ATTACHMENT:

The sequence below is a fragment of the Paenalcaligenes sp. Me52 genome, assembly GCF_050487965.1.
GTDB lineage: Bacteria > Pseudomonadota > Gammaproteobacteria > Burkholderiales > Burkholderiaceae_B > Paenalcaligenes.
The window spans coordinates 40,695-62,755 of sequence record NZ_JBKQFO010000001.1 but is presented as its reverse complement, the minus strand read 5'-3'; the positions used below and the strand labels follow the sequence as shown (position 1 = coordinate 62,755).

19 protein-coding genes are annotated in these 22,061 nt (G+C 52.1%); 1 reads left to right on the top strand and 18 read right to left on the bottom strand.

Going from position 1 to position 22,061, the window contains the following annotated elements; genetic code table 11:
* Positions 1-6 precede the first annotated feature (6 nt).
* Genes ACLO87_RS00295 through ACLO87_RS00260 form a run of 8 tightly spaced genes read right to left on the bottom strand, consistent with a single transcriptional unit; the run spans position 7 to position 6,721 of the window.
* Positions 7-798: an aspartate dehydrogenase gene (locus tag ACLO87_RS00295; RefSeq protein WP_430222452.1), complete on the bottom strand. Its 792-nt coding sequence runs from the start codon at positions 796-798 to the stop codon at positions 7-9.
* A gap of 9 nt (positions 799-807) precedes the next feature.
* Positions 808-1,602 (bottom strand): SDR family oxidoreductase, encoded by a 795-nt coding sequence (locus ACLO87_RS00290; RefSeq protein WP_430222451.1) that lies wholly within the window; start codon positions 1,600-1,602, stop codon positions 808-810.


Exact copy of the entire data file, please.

The sequence below is a fragment of the Paenalcaligenes sp. Me52 genome, assembly GCF_050487965.1.
GTDB lineage: Bacteria > Pseudomonadota > Gammaproteobacteria > Burkholderiales > Burkholderiaceae_B > Paenalcaligenes.
The window spans coordinates 40,695-62,755 of sequence record NZ_JBKQFO010000001.1 but is presented as its reverse complement, the minus strand read 5'-3'; the positions used below and the strand labels follow the sequence as shown (position 1 = coordinate 62,755).

19 protein-coding genes are annotated in these 22,061 nt (G+C 52.1%); 1 reads left to right on the top strand and 18 read right to left on the bottom strand.

Going from position 1 to position 22,061, the window contains the following annotated elements; genetic code table 11:
* Positions 1-6 precede the first annotated feature (6 nt).
* Genes ACLO87_RS00295 through ACLO87_RS00260 form a run of 8 tightly spaced genes read right to left on the bottom strand, consistent with a single transcriptional unit; the run spans position 7 to position 6,721 of the window.
* Positions 7-798: an aspartate dehydrogenase gene (locus tag ACLO87_RS00295; RefSeq protein WP_430222452.1), complete on the bottom strand. Its 792-nt coding sequence runs from the start codon at positions 796-798 to the stop codon at positions 7-9.
* A gap of 9 nt (positions 799-807) precedes the next feature.
* Positions 808-1,602 (bottom strand): SDR family oxidoreductase, encoded by a 795-nt coding sequence (locus ACLO87_RS00290; RefSeq protein WP_430222451.1) that lies wholly within the window; start codon positions 1,600-1,602, stop codon positions 808-810.